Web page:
Linked In?

I joined Linkedin this week. For months I’ve received invitation to join, mostly from people I didn’t know. I think they simply invited everyone on their email address list. A couple of invitation came from people I did know, but when I asked them what the advantage was, they weren’t sure.

Now that I’ve joined Linkedin, I’m not sure either. There are some people who belong that I haven’t “talked” to for a long time. I was glad to “link up” with them. And those who fill in the information have interesting pages. However, what I’ve discovered so far is many of the people I’m “linked with” don’t have anything showing other than very basic information.

One of the reasons I joined this time was the invitation came from a friend/writer I know fairly well. She doesn’t normally join all of these social groups and is so well known, she really doesn’t need to join in order to sell books. I figured if she joined, maybe I should, too.

 Also I recently looked at the web site of an agent, and one of the things the agent wants in a query letter (sent via e-mail) is what social groups the writer belongs to, such as Facebook, Twitter, and Linkedin. (There were a couple others on the agent’s list that I hadn’t heard of before. Guess I’ll have to look into those.) Since I’m nearing completion of the story I’ve been working on for over a year and would love to get an agent to handle it, I decided I’d better make sure I could show I belonged to at least some of the required social networks.

The problem is, as I see it, how can a writer ever find the time to write and also keep up with all these social networks? And what do you say? I’m certainly not going to start posting what I do every day. (Got up, had coffee, fed the dog, had more coffee, walked the dog, etc.) And when I’m working on a story, I don’t like to “talk” about it. Which means I’m usually either commenting on others’ postings (which I enjoy doing) or posting some sort of promotion (which can be a turn off if done too often).

 Anyway, for better or worse, I’m now Linkedin. Want to link up with me? (Oh, that sounds naughty.)

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9 Responses to Linked In?

  1. Judy Taylor says:

    Good Question: I’ve been busy for 3 month trying to create a web page and indie publish my 3rd book in a series. I have had no time to write and I don’t like it. I know all this social net working stuff is supposed to help sales. John Locke who wrote the ebook How I Sold 1 Million ebooks in 5 months (best $5 I’ve ever spent) Blogs and Tweets, but only blogs about once a month. Some good advice in here, pick what works for you. Good luck with you WIP. Judy L. Tayor writing the Cindy Nesbit series as J. Lee Taylor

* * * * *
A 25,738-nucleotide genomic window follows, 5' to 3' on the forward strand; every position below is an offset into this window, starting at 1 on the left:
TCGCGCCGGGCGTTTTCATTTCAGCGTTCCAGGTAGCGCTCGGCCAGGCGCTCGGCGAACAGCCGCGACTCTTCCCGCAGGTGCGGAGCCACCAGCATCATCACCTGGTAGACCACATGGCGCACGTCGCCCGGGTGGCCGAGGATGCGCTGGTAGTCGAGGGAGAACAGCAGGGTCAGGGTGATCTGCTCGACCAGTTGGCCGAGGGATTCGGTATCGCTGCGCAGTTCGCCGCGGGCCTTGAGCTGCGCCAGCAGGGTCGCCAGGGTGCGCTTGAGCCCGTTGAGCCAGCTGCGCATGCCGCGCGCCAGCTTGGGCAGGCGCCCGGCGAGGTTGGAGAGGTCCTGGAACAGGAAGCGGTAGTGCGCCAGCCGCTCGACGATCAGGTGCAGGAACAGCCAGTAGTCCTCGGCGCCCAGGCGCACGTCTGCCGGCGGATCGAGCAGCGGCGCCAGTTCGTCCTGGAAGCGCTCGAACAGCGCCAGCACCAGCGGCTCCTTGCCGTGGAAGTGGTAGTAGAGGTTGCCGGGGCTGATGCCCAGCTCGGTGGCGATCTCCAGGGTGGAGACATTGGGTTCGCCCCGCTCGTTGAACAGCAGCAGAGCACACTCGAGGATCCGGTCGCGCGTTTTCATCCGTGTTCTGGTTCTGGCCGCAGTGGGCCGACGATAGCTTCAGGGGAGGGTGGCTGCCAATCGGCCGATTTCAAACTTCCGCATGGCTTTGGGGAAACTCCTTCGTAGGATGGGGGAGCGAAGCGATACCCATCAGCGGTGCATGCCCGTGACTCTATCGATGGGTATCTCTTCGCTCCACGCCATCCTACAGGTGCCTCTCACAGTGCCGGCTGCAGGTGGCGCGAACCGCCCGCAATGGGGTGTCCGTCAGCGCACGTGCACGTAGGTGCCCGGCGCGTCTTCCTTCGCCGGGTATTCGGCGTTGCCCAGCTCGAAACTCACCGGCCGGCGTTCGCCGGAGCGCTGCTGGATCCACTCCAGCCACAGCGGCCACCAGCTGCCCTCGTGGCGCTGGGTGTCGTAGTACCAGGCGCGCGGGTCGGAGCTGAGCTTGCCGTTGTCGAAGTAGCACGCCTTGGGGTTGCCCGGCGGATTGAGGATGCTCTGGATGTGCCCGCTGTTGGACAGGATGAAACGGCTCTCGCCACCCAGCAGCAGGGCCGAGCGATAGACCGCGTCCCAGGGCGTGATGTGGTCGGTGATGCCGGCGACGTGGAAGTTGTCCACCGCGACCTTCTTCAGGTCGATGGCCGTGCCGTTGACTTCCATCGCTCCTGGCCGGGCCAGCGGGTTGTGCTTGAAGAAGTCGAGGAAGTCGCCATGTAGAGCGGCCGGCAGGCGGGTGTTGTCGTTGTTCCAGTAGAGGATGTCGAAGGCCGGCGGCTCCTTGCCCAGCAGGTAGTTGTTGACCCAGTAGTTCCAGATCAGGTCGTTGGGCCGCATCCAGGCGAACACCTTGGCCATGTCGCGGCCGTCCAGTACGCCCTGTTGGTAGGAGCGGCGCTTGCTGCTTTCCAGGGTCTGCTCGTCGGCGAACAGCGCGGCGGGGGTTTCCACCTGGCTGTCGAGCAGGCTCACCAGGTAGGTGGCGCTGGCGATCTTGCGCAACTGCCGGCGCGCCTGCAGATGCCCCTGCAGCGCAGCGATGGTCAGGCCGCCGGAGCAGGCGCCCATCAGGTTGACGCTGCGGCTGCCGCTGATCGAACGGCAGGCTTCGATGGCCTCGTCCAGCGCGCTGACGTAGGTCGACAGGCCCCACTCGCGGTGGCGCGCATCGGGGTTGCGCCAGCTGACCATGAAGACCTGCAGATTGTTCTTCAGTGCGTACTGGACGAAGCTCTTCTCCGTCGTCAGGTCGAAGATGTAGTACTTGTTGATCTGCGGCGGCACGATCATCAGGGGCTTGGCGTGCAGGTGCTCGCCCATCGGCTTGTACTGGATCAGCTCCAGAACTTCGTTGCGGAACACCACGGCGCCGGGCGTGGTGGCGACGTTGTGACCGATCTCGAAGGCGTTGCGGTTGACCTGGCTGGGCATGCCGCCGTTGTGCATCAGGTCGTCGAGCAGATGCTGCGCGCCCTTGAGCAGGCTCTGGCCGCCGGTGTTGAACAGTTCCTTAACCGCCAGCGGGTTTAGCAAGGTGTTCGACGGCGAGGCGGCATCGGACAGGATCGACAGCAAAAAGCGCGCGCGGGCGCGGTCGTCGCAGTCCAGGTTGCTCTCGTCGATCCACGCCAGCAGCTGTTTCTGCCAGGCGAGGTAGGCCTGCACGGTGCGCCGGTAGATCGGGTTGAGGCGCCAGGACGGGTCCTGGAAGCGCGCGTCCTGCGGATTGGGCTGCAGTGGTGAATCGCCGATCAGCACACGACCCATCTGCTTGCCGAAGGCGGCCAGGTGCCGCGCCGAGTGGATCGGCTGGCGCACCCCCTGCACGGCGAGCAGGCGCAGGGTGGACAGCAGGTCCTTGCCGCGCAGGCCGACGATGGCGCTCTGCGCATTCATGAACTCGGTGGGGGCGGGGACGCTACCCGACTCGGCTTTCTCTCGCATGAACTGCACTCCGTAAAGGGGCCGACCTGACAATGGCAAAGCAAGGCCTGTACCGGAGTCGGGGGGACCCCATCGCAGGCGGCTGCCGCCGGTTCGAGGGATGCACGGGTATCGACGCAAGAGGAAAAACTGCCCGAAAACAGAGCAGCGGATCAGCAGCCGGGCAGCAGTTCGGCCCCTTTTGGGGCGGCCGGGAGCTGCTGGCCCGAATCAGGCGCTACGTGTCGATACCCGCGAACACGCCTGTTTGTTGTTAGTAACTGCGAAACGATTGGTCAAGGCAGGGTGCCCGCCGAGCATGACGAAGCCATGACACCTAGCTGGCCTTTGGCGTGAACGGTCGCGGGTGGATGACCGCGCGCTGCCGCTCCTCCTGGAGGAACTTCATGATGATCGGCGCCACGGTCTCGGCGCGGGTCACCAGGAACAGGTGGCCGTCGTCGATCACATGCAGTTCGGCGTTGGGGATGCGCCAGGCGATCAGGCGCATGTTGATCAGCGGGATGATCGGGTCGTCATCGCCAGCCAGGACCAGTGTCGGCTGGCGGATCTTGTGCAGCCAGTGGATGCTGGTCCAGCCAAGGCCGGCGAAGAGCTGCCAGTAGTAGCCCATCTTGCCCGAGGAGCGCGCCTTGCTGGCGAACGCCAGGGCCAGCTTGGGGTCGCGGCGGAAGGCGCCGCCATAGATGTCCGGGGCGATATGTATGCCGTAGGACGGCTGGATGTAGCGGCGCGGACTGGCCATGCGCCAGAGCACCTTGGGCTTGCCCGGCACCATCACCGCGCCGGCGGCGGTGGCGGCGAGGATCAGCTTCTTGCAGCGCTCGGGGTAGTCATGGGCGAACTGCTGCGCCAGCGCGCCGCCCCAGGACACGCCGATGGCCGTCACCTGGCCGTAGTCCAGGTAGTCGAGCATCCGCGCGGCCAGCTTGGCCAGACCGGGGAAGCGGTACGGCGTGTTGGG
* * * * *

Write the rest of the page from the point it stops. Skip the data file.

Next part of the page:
2. Kim G. says:

    Link In and other social networks is something I have been putting off until I finish my book. Everyone I know has them already. (Whether their book is finished or not) I know I need to. It just makes no sense to this before my work is finished.

    It’s on my “things to do list”, but not until I finish my book. It kind of irritates me that authors have to do all this “pimping” of their work on their own, because what do we pay an agent for? Isn’t that supposed to be their job?

    Self-pub authors I understand the necessity.

    Link In is very aggressive in presuming people to become members. I get at least two e-mails from them a week. I’ve even spammed them and they still find a way to my e-mails. What is the benefit of being in Link In? It’s a network of professionals, but so what? Who looks at it? Will it get me a contract? Do agents solicit writers there? I doubt it. I just wonder if it’s necessary.

    Having said that, once my book is done, you’ll see me there, because seems to be the place to be for whatever reasons I don’t understand.

    Nice post, thanks for letting me vent.

    Kim G.

  3. Diana says:

    You didn’t ask me. I could have told you of its advantage. 🙂 Actually, as a creative writer, your need to be LinkedIn is lightweight unless you want to use it to get linked to editors, agents, and publishers and develop those relationships; you want them to see your resume, your body of work. I need LinkedIn as an academic professional, although the National Council of Teachers of English (NCTE) is a far better tool for me than LinkedIn. Facebook is about casual connections. LinkedIn is about job seeking or finding. That’s how I differentiate between them. We’re linked regardless; and, we didn’t need a social network.

  4. Diane Burton says:

    I, too, joined LinkedIn (thanks to your invite, Maris) and like you I’m not so sure about the benefit. It looks like it’s for professionals in various industries and but not necessarily for writers. Maybe if I’m there long enough I’ll see how to use it better. Thanks for the post. I feel like I’m not alone.

  5. Annette says:

    So many social networks, such a learning curve for someone like me. I’ll be tuned in to your reports on what value you find in it. Congrats on getting toward the end of your next book, too!
    All the best, Annette

  6. Good question, Maris. How do writers keep up with all the social networking? I’m not even published and doing it! But, I don’t let it interfere with my writing time. If I don’t write then I have nothing to FB, tweet, or talk about on my blog, lol.
    Great post!